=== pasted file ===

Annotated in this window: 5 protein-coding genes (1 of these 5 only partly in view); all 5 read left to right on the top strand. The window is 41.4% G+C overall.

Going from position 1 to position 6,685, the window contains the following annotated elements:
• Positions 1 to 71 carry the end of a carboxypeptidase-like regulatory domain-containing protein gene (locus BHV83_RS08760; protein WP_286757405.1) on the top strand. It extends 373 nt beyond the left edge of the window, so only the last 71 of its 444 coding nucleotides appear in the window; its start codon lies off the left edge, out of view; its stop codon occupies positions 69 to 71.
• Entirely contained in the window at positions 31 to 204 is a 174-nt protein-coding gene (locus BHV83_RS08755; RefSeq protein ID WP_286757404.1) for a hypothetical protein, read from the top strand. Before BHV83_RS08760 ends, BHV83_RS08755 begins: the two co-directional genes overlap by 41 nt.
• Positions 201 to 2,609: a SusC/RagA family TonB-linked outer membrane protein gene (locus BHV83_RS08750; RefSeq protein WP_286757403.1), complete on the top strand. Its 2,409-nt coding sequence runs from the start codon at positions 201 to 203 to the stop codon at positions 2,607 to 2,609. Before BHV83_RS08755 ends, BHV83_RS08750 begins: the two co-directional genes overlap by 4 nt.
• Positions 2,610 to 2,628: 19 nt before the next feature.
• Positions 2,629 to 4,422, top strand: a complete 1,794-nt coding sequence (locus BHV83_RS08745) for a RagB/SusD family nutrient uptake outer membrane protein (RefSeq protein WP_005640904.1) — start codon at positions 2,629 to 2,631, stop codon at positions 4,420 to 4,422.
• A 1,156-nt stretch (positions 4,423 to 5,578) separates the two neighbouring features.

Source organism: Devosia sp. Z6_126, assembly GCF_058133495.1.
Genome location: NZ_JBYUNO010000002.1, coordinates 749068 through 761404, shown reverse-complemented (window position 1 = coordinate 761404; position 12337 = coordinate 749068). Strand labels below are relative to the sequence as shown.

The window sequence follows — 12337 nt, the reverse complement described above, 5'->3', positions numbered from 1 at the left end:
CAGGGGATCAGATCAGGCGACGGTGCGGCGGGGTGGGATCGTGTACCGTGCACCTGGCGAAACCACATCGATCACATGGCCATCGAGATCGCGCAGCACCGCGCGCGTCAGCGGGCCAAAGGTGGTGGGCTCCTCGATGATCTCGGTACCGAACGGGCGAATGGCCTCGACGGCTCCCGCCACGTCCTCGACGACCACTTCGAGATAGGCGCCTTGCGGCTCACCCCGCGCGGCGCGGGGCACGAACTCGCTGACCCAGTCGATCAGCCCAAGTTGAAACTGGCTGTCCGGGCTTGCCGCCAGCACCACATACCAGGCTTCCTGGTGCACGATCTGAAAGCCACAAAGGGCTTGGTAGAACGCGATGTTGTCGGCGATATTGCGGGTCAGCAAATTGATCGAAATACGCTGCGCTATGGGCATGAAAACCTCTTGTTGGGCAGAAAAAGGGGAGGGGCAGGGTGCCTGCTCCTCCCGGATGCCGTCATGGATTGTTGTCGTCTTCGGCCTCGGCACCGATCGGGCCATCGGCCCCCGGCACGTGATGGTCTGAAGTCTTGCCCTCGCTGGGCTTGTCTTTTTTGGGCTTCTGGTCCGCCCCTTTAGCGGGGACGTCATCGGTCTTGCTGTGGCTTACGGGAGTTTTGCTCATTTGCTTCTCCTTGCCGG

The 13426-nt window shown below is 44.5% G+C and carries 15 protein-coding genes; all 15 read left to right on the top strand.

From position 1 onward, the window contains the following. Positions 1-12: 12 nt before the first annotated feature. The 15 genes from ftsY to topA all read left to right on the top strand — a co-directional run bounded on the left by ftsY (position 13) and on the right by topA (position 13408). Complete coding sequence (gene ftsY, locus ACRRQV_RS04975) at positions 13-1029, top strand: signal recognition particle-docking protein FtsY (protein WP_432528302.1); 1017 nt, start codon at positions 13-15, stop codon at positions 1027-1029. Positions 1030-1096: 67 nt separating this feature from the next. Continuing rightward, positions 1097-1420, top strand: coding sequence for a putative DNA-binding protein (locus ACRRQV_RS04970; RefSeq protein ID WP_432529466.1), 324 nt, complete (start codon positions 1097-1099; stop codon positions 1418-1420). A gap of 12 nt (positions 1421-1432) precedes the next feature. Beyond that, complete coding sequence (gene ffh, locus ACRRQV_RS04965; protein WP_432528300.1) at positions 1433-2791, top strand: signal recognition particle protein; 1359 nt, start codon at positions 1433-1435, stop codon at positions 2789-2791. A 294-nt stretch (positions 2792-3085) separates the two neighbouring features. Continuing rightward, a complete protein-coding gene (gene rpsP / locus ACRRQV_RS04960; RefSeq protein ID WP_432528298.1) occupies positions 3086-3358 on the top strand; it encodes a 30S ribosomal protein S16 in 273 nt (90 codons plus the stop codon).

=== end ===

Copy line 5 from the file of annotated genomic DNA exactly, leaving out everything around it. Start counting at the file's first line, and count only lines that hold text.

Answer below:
• Positions 201 to 2,609: a SusC/RagA family TonB-linked outer membrane protein gene (locus BHV83_RS08750; RefSeq protein WP_286757403.1), complete on the top strand. Its 2,409-nt coding sequence runs from the start codon at positions 201 to 203 to the stop codon at positions 2,607 to 2,609. Before BHV83_RS08755 ends, BHV83_RS08750 begins: the two co-directional genes overlap by 4 nt.